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Pure Adapt Site – Responsive Design

Filed in: CSS3,Design,Web Design,Web Development

Responsive design is picking up steam and it makes a lot of sense to me. Responsive design is designing a website to be flexible and adjust to the many, many devices and screen resolutions that are out there nowadays. From a pure efficiency point of view you don’t have to design a mobile site or app on top of your normal site now. Instead you have a site designed to respond to the size of your screen with a user friendly experience, which is done with some new CSS3 techniques. Now think about going to your website from a 1080p monitor to your iPhone with a continued user friendly experience without the problems a static website may pose with the change in resolution.

Check out the two Pure Adapt website screen shots below for examples of the same site in two different resolutions:

1440×900

Pure Adapt Responsive Design 1440x900

960×640

Pure Adapt Responsive Design 960x640

You can also just visit PureAdapt.com and see it in action by simply visiting the site and resizing your browser to see the site change on the fly.

How is this done? I’ll go through some of the key components to designing a responsive website below:

  • Percentages – Using percentages is the key to making a responsive design, because it keeps elements flexible. For example setting the width of a div to 90%, the actual width is different when your window is 1440px wide compared to 960px. The same div would be 1296px on the 1440px window and 864px on the 960px window. As the window size decreases this div will also decrease in size.
  • Images – To make an image fluid all you have to do is set the max-width to 100%. This works in most modern browsers where it recognizes the original size of the image and it won’t oversize it and distort it. Older versions of Internet Explorer unfortunately do not support max-width. The style to make all html images fluid is pretty straight forward:

    img{
    max-width: 100%;
    }

    For more information on fluid images see Unstoppable Robot Ninja’s Fluid Images post

  • Float – Floats are important in a responsive design because as the screen size goes down you’ll need to stack your elements on top of one another to keep a user friendly flow. If you had a set of elements floated left it should stack in order of your html, but you’ll probably have to use CSS Media Queries (more info below) to adjust margins and padding.
  • Media Queries – This new CSS3 technique is extremely helpful in keeping a user friendly interface as you decrease in screen size. It offers the ability to make specific adjustments based on your screen size which makes it a very powerful technique. It’s like using if statements on your style sheet for screen sizes, like if less than 800px div id=”nav” is 150px instead of 200px. Here are a couple examples of media queries:

    @media screen and (max-width: 800px){ /* Screen sizes less than 800px */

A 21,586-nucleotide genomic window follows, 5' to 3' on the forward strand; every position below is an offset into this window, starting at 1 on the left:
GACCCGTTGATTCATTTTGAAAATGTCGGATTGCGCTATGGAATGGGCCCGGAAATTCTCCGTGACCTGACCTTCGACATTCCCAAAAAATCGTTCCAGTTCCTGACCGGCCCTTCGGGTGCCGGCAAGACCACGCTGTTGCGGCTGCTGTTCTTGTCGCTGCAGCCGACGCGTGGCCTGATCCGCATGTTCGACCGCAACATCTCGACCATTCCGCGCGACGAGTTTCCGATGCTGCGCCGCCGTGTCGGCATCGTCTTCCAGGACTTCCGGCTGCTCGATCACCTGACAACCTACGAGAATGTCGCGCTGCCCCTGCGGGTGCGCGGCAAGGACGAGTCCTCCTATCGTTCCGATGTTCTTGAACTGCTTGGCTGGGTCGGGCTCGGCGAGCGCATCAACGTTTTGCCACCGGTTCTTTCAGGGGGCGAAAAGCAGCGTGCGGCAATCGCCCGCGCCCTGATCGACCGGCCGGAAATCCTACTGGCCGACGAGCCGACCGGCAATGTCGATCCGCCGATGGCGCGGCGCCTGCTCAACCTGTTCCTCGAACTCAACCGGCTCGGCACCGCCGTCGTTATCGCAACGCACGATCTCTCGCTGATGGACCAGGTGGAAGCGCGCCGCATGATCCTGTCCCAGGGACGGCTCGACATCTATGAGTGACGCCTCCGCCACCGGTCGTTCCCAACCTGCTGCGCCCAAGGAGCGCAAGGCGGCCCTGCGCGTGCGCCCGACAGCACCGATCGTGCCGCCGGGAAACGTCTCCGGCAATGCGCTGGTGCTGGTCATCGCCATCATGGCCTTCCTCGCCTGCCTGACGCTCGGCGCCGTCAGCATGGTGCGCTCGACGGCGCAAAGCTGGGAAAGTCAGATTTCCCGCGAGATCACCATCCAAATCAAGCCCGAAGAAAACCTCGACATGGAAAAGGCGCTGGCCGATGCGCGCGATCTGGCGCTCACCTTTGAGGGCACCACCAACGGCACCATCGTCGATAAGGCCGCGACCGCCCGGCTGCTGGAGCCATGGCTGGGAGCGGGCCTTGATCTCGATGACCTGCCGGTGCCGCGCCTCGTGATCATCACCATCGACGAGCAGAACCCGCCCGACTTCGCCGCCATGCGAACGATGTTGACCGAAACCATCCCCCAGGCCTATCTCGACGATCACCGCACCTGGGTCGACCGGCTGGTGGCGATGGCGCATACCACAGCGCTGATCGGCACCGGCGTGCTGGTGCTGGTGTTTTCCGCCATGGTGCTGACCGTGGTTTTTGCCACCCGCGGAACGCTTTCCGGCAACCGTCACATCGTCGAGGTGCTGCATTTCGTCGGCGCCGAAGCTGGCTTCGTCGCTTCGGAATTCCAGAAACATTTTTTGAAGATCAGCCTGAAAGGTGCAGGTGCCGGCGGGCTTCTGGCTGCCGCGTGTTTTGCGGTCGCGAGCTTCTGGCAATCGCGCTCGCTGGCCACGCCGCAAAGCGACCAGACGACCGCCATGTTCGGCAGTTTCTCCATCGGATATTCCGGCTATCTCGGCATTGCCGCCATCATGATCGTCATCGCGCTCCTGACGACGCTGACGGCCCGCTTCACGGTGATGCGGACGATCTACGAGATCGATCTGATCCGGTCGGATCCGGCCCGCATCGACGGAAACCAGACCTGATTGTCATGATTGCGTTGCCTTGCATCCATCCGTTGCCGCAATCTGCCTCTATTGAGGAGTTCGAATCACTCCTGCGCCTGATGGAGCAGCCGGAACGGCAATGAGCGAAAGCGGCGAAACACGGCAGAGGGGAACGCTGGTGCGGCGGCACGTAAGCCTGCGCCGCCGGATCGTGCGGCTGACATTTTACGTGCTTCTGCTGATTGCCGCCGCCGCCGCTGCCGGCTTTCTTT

#nav{
    width:150px;
    }

    }

    @media screen and (max-width: 1024px) and (min-width: 800px){ /* Screen sizes 801px – 1023px */

    #nav{
    width:200px;
    }

    }

Those are some of keys to creating a responsive design. To see responsive designs in action check out PureAdapt.com, SmashingMagazine.com, UnstoppableRobotNinja.com and Alistapart.com example site.

Now for more information on responsive design visit Smashing Magazine’s Responsive Web Design Guidelines and Tutorials and A list apart’s Responsive Web Design article.

03/20/2012 Comments (4)

4 Comments »

  1. […] Pure Adapt Site – Responsive Design […]

    Pingback by New Pure Adapt Site Design – HTML5 - Michael Li — March 20, 2012 @ 11:57 pm

  2. Hey Michael,

    Responsive design was one of the things I was really excited to add to my new site (rosterbrain.com). To make something friendly across all devices is the ultimate concept for web design so I’m glad to see the industry trending that way. Coding using device sniffers was frustrating at best and devices are released too often for that method to keep up over time.

    The easiest thing for me to do was grab one of the boilerplate templates and modify it to fit my design. I used skeleton of getskeleton.com and it saved me a ton of development time.

    Good work on Pure Adapt. Works well as far as I can tell.

    -Brad

    Comment by Brad — March 28, 2012 @ 5:39 pm

  3. I couldn’t agree more Brad. That was our first try with responsive design and we’ve learned a lot since then too. There are a few things I want to update at some point.

    Adam actually shared it with me this morning and I got to play around with it a couple of times. It is definitely a fun way to learn and I can find it very addicting. Nice job with the site!

    Thanks for sharing the getskeleton.com, I will surely take a look at it for our next project.

    I appreciate the comment and I’ll shoot a tweet out about rosterbrain.com.

    M.Li

    Comment by Michael Li — March 28, 2012 @ 7:49 pm

  4. […] through everything in in depth details. For more information you can also check out my post about HTML5 and responsive design when we redesigned the Pure Adapt […]

    Pingback by LockerPulse is Bigger, Faster, Stronger - Michael Li — July 20, 2012 @ 12:05 pm

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